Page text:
Leading article: A monumental debate

Related Topics

There has been a trend towards gigantism in public sculpture in recent years. Antony Gormley's 20m Angel of the North in Gateshead kicked it off in 1998. Then, in 2005, came Manchester's 40m B of the Bang, followed in 2008 by Nottingham University's 60m Aspire tower. Anish Kapoor's 50m long Temenos was unveiled in Middlesbrough's docks earlier this year. But that is only the beginning. Mark Wallinger's 50m Ebbsfleet Horse will soon greet passengers as they emerge from the Channel Tunnel. And Mr Kapoor's 115m Orbit tower is due to open on the Olympic site in east London in 2012.

As we report today, some in the art world are beginning to ask sceptical questions about this profusion of monumental sculpture. Is it value for public money? Does it actually contribute to the regeneration of depressed areas? And what is the quality of the work? There have been flashes of local opposition too. Proposals for a 16m tower in Gloucester have drawn complaints. Meanwhile, some in Cumbernauld have wondered whether the £250,000 spent on the town's new 10m sculpture could have been better spent on local housing.

There will always be disagreements on matters of taste. And it should be remembered that opponents of projects do not always reflect the majority view. French literary luminaries such as Emile Zola and Guy de Maupassant protested against the construction of the Eiffel Tower. Parisians, in the end, disagreed with them.

Something similar has taken place in parts of Britain. Though some in the art world have always been dismissive of the Angel of the North, the sculpture has been embraced by the local population in the North East. It remains to be seen whether more recent sculptures will inspire the same affection. But it would be foolish to assume that these works are all destined for contempt.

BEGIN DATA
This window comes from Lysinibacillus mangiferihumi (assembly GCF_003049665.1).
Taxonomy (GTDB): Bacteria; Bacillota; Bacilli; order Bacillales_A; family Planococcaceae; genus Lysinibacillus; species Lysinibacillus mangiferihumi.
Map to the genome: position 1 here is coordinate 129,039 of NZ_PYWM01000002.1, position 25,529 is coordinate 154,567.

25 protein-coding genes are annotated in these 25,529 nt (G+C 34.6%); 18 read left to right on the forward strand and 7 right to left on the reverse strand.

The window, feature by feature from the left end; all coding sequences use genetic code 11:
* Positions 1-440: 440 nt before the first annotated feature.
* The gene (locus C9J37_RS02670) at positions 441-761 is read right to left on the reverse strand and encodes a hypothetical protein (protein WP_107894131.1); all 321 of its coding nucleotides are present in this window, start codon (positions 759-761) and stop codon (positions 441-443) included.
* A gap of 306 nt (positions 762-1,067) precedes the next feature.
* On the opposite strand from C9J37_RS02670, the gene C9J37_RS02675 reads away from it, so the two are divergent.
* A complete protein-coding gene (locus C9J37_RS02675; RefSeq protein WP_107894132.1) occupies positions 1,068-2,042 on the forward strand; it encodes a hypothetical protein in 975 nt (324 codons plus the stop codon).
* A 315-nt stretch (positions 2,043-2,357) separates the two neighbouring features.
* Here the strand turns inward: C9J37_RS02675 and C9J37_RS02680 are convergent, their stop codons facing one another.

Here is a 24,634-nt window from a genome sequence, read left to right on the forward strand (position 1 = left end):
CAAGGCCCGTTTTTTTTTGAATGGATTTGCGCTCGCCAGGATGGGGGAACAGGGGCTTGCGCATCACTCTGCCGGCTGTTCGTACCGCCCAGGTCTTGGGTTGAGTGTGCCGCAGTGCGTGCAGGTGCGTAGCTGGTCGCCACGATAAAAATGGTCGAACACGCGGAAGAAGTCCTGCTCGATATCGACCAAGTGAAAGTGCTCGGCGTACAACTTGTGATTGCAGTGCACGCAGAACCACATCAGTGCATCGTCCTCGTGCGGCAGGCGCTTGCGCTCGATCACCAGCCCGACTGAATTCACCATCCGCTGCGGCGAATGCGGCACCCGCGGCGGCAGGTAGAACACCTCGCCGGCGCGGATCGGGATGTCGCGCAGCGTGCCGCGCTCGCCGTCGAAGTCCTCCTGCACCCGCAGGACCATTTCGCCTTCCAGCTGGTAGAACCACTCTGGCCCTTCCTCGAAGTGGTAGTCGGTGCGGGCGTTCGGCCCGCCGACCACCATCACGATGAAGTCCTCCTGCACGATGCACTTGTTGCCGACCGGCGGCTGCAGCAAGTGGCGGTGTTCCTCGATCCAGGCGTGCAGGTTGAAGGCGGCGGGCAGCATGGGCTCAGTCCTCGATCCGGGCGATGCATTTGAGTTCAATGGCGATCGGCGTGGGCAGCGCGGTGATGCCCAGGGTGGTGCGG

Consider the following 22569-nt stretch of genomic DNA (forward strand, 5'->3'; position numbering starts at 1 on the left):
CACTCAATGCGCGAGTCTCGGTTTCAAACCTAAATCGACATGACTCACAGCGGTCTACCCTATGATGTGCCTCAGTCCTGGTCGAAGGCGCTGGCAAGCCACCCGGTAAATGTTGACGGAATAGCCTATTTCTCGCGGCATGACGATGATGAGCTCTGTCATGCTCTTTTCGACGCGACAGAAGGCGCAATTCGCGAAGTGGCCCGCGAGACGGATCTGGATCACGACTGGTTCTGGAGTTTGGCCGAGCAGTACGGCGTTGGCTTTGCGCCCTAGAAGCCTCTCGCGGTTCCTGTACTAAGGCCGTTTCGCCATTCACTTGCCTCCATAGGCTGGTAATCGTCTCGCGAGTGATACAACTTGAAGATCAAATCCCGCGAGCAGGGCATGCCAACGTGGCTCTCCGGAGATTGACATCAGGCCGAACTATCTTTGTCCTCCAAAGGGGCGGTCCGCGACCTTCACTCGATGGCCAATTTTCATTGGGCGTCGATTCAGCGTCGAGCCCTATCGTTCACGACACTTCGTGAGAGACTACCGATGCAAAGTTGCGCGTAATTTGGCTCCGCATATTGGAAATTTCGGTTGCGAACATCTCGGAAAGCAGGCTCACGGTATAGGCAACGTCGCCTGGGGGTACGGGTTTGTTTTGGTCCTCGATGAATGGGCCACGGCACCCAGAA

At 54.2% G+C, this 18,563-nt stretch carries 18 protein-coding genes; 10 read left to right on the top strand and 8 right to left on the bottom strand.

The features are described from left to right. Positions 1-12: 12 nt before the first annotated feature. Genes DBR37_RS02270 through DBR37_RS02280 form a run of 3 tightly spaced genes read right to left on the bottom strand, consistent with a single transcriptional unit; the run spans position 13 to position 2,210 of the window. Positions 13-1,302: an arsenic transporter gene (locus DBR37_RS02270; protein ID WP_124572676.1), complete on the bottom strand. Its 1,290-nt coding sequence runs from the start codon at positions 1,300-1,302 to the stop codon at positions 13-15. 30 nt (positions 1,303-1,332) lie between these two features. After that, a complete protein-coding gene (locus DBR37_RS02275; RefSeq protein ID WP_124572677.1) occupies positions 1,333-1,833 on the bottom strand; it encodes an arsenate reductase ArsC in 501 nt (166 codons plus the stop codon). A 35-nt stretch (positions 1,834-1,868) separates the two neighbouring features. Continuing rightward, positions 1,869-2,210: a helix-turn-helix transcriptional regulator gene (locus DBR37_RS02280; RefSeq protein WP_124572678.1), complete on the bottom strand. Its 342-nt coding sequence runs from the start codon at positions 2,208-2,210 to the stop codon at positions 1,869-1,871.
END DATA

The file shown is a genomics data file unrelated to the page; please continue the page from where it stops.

To some extent, the debate about monumental public sculpture is likely to prove academic. Most of these large projects were given the green light at a time of public affluence. Now council and arts budgets are under pressure we are likely to see fewer commissioned. The era of the monumental public sculpture might be coming to an end even as it reaches new heights. But it would be a shame if we were to lurch from one extreme to another. Public sculpture is of vital importance when it comes to forging a sense of local pride and belonging. The critics are right that quality matters and that size is not everything. But, equally, we should not fall into the trap of assuming that the job of civilising our public spaces, towns and regions through art is complete.

React Now

Latest stories from i100
iJobs Job Widget
iJobs General

Recruitment Genius: Senior Digital Marketing Consultant

£28000 - £45000 per annum: Recruitment Genius: A Senior Digital Marketing Cons...

Recruitment Genius: Assistant Stores Keeper

£16640 - £18500 per annum: Recruitment Genius: An Assistant Stores Keeper is r...

Recruitment Genius: Claims Administrator

£16000 - £18500 per annum: Recruitment Genius: This is an excellent opportunit...

Recruitment Genius: Software Developer - C# / ASP.NET / SQL

£17000 - £30000 per annum: Recruitment Genius: Developer required to join a bu...

Day In a Page

Read Next